Even when I was training back in the Pleistocene era, old Doc Greenberg was a throwback. During my pediatric residency, I accompanied him for a day to his office in the Parkchester neighborhood of the Bronx. With no secretary or office staff, Greenberg just processed patients himself. After he examined their kids, each mother handed him a $10 bill, which he stuffed into a box in his desk drawer. No records, no accountability, no payroll taxes ... Those were the days, bygone even then.
What prompted this reverie was recollecting a conversation I had quite some time ago with Stan, a retired drug rep of the old school: terrible combover, rumpled suit, beat-up briefcase. Stan regaled me with tales of derms he had called on many years before.
“Ed Gillooly down in Scituate used to charge $7 a visit,” Stan told me. “I asked him why so little – this was back in the ’60s – and he said, ‘Phil Gluckstern charges 20 bucks a visit in his fancy downtown office, but he has to spend half an hour with a patient. I just see ’em, diagnose ’em, prescribe for ’em, and they’re out the door.’
“Dermatology wasn’t the high-class deal it’s gotten to be,” said Stan. “It was sort of out there. Every doctor had his own special lotion or concoction, his calling card. The local pharmacist knew how to mix it up, but of course would never share the secret formula.
“Nobody referred anybody to another doctor if they could help it. They were terrified they’d never see the patient back.
“It was all cash. There was no Medicare, no third parties. The money would get put into a shoebox, which would go into the doctor’s closet. A lot of offices were in the doc’s house. Sometimes a babysitter would go through the closet, and wouldn’t you know, but the next time the doc’s wife looked, last week’s receipts were gone.
“Secretaries? Doctors wouldn’t bother with them. Sometimes their mothers or wives, who knew as little about office management as they did, would come in and mess things up.”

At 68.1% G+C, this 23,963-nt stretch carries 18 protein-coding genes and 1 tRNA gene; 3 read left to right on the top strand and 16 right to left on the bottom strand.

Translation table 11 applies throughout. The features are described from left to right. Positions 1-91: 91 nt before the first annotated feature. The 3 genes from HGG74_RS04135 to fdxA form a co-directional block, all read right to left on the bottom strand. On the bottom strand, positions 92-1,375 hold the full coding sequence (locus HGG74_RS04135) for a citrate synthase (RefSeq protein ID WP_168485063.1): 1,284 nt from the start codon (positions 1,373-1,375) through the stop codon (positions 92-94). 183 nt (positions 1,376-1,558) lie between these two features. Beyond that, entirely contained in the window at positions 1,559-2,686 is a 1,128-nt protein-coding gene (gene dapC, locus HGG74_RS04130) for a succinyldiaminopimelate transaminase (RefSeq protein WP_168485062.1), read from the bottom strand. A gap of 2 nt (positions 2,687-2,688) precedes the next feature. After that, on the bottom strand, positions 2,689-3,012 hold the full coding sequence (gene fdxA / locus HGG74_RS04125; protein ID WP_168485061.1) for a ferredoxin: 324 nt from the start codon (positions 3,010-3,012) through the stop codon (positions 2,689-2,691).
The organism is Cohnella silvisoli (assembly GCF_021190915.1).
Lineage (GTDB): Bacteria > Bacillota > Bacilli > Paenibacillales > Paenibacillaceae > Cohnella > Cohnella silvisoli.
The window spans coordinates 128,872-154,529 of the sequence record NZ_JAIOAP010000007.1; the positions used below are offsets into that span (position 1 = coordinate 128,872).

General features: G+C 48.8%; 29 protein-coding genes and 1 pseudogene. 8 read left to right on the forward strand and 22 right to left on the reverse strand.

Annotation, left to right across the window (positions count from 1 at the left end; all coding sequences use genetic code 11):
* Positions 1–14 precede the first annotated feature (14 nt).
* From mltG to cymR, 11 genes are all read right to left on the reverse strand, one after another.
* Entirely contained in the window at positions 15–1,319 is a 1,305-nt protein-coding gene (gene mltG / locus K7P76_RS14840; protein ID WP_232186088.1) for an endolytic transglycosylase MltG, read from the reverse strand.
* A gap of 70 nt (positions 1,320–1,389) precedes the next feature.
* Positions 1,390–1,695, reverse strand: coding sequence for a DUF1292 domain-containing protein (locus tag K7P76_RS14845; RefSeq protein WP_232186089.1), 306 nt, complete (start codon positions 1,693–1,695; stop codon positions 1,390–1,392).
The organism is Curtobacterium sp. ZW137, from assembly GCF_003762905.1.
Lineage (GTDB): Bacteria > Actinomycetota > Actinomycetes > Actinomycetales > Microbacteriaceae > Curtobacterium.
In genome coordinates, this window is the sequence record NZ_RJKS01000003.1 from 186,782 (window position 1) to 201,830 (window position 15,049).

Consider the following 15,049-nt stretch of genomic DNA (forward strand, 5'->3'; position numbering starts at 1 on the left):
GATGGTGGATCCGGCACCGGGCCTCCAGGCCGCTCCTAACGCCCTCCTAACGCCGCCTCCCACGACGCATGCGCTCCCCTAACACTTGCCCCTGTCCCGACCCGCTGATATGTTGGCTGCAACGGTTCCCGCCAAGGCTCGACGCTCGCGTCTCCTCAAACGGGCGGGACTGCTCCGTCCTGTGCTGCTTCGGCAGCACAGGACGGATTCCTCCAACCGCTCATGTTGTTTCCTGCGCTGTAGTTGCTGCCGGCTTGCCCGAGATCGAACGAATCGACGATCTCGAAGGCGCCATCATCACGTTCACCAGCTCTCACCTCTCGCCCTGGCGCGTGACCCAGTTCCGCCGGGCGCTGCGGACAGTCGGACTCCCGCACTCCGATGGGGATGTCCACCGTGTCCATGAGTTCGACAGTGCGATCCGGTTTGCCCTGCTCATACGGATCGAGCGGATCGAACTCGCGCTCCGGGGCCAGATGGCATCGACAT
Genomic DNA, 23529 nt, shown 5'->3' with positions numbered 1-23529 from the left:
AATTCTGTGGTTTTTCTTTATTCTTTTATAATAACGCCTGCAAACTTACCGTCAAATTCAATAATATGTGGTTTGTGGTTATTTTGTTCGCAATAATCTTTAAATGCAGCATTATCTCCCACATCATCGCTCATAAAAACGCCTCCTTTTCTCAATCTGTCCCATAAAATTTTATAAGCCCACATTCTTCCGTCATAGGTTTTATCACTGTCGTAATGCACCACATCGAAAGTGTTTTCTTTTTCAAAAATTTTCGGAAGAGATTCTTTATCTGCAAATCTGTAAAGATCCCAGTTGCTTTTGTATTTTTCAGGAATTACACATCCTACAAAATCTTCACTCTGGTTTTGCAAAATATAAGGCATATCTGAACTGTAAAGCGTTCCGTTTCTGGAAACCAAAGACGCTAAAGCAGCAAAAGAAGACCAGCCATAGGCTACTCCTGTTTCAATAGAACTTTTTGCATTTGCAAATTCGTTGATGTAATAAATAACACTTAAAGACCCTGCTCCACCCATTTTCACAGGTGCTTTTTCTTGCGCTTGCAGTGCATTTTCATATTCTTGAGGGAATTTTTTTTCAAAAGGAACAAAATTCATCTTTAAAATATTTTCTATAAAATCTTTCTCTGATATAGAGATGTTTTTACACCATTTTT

This observation resonated. Almost 40 years ago, I took over what was left of Al Shipman’s practice when the old-timer (as he seemed to me then) retired to Florida.
Al’s office was a converted garage. Rummaging through a closet, he offered me ancient samples of sulfur-resorcinol acne lotions. Then he pulled out a well-thumbed Merck Manual from the 1930s, with the front cover missing. “I always found this useful,” he said. “You can have it if you want.” I politely declined.
“You young fellas spend money like it’s going out of style,” said Al. “You all think you need secretaries. Never had one!”
My reverie done, I focused back on Stan, who was saying, “Doctors in those days did pretty much everything themselves.
“For instance, Jack Vallis had about thirty chairs in his waiting room. Whenever Jack came out to call the next patient, everybody got up and moved over one chair.
“Once – I swear this actually happened – a patient came in with a severe laceration on his wrist; his damned arm was dangling half-off. But he had to sit down in the last chair and take his turn, same as anybody else.
“I used to call on non-derms too. We carried cortisone creams and antifungal creams, and they used to stop and ask me, ‘Now Stan, I put this fungus cream on the fungus and the cortisone cream on the eczema, am I right?’”
Some things indeed don’t change.
I guess it’s just human nature to pine forWhen patients (or their biopsy specimens) could go to any lab you sent them to.
Ah, wasn’t that the life? When patients paid you 10 bucks in cash and you stuffed it in your shoebox? When if they didn’t have cash, they sent you a roast turkey on Thanksgiving, or a dozen eggs, or maybe nothing at all?
If you’re the sentimental sort, you can wax nostalgic about those good old days if you want. But you’ll forgive me if I don’t join you.
Dr. Rockoff practices dermatology in Brookline, Mass., and is a longtime contributor to Dermatology News. He serves on the clinical faculty at Tufts University, Boston, and has taught senior medical students and other trainees for 30 years. His second book, “Act Like a Doctor, Think Like a Patient,” is available at amazon.com and barnesandnoble.com. Write to him at.